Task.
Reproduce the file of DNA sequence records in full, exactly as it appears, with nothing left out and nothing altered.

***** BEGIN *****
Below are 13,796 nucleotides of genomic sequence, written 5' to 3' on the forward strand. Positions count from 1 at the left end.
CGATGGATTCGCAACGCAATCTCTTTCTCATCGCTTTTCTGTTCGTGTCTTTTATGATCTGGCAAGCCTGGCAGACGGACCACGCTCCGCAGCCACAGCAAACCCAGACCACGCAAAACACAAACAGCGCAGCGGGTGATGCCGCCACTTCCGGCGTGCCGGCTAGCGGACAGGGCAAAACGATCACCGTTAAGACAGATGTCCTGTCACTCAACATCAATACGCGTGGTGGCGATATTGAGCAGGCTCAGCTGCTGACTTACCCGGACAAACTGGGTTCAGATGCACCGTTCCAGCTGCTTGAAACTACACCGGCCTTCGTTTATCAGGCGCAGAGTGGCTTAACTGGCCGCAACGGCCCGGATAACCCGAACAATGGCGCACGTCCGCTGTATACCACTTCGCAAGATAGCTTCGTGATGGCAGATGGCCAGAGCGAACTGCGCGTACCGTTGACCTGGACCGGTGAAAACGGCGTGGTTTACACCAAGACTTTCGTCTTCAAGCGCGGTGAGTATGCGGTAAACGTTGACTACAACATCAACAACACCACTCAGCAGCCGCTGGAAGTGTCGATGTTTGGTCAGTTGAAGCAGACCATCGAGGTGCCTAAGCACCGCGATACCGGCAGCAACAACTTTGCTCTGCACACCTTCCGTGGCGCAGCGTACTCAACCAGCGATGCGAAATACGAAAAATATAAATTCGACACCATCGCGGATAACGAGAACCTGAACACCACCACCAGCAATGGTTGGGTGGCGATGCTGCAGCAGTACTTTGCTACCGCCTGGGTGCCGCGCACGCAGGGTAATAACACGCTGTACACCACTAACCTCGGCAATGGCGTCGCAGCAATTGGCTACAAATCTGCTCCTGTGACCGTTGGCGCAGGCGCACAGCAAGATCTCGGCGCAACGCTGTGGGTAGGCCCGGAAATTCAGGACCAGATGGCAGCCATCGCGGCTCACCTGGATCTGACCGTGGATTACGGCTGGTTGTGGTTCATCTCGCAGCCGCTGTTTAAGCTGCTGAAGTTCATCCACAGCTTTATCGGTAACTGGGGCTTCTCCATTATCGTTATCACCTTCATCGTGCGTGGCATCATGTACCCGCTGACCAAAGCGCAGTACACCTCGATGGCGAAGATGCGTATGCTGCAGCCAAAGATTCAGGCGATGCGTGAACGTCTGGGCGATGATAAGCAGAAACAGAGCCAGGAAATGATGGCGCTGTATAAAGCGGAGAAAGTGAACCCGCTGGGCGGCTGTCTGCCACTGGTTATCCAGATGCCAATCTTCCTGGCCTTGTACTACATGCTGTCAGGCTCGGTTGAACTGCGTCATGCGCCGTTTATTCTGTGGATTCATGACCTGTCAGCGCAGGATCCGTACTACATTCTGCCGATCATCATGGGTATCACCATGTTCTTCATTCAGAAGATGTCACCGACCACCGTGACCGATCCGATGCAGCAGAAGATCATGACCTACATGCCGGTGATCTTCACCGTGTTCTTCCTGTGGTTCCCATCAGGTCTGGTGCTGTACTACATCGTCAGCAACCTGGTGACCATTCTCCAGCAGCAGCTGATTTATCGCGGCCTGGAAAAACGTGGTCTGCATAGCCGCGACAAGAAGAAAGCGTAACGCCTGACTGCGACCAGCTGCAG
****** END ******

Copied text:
Below are 13,796 nucleotides of genomic sequence, written 5' to 3' on the forward strand. Positions count from 1 at the left end.
CGATGGATTCGCAACGCAATCTCTTTCTCATCGCTTTTCTGTTCGTGTCTTTTATGATCTGGCAAGCCTGGCAGACGGACCACGCTCCGCAGCCACAGCAAACCCAGACCACGCAAAACACAAACAGCGCAGCGGGTGATGCCGCCACTTCCGGCGTGCCGGCTAGCGGACAGGGCAAAACGATCACCGTTAAGACAGATGTCCTGTCACTCAACATCAATACGCGTGGTGGCGATATTGAGCAGGCTCAGCTGCTGACTTACCCGGACAAACTGGGTTCAGATGCACCGTTCCAGCTGCTTGAAACTACACCGGCCTTCGTTTATCAGGCGCAGAGTGGCTTAACTGGCCGCAACGGCCCGGATAACCCGAACAATGGCGCACGTCCGCTGTATACCACTTCGCAAGATAGCTTCGTGATGGCAGATGGCCAGAGCGAACTGCGCGTACCGTTGACCTGGACCGGTGAAAACGGCGTGGTTTACACCAAGACTTTCGTCTTCAAGCGCGGTGAGTATGCGGTAAACGTTGACTACAACATCAACAACACCACTCAGCAGCCGCTGGAAGTGTCGATGTTTGGTCAGTTGAAGCAGACCATCGAGGTGCCTAAGCACCGCGATACCGGCAGCAACAACTTTGCTCTGCACACCTTCCGTGGCGCAGCGTACTCAACCAGCGATGCGAAATACGAAAAATATAAATTCGACACCATCGCGGATAACGAGAACCTGAACACCACCACCAGCAATGGTTGGGTGGCGATGCTGCAGCAGTACTTTGCTACCGCCTGGGTGCCGCGCACGCAGGGTAATAACACGCTGTACACCACTAACCTCGGCAATGGCGTCGCAGCAATTGGCTACAAATCTGCTCCTGTGACCGTTGGCGCAGGCGCACAGCAAGATCTCGGCGCAACGCTGTGGGTAGGCCCGGAAATTCAGGACCAGATGGCAGCCATCGCGGCTCACCTGGATCTGACCGTGGATTACGGCTGGTTGTGGTTCATCTCGCAGCCGCTGTTTAAGCTGCTGAAGTTCATCCACAGCTTTATCGGTAACTGGGGCTTCTCCATTATCGTTATCACCTTCATCGTGCGTGGCATCATGTACCCGCTGACCAAAGCGCAGTACACCTCGATGGCGAAGATGCGTATGCTGCAGCCAAAGATTCAGGCGATGCGTGAACGTCTGGGCGATGATAAGCAGAAACAGAGCCAGGAAATGATGGCGCTGTATAAAGCGGAGAAAGTGAACCCGCTGGGCGGCTGTCTGCCACTGGTTATCCAGATGCCAATCTTCCTGGCCTTGTACTACATGCTGTCAGGCTCGGTTGAACTGCGTCATGCGCCGTTTATTCTGTGGATTCATGACCTGTCAGCGCAGGATCCGTACTACATTCTGCCGATCATCATGGGTATCACCATGTTCTTCATTCAGAAGATGTCACCGACCACCGTGACCGATCCGATGCAGCAGAAGATCATGACCTACATGCCGGTGATCTTCACCGTGTTCTTCCTGTGGTTCCCATCAGGTCTGGTGCTGTACTACATCGTCAGCAACCTGGTGACCATTCTCCAGCAGCAGCTGATTTATCGCGGCCTGGAAAAACGTGGTCTGCATAGCCGCGACAAGAAGAAAGCGTAACGCCTGACTGCGACCAGCTGCAG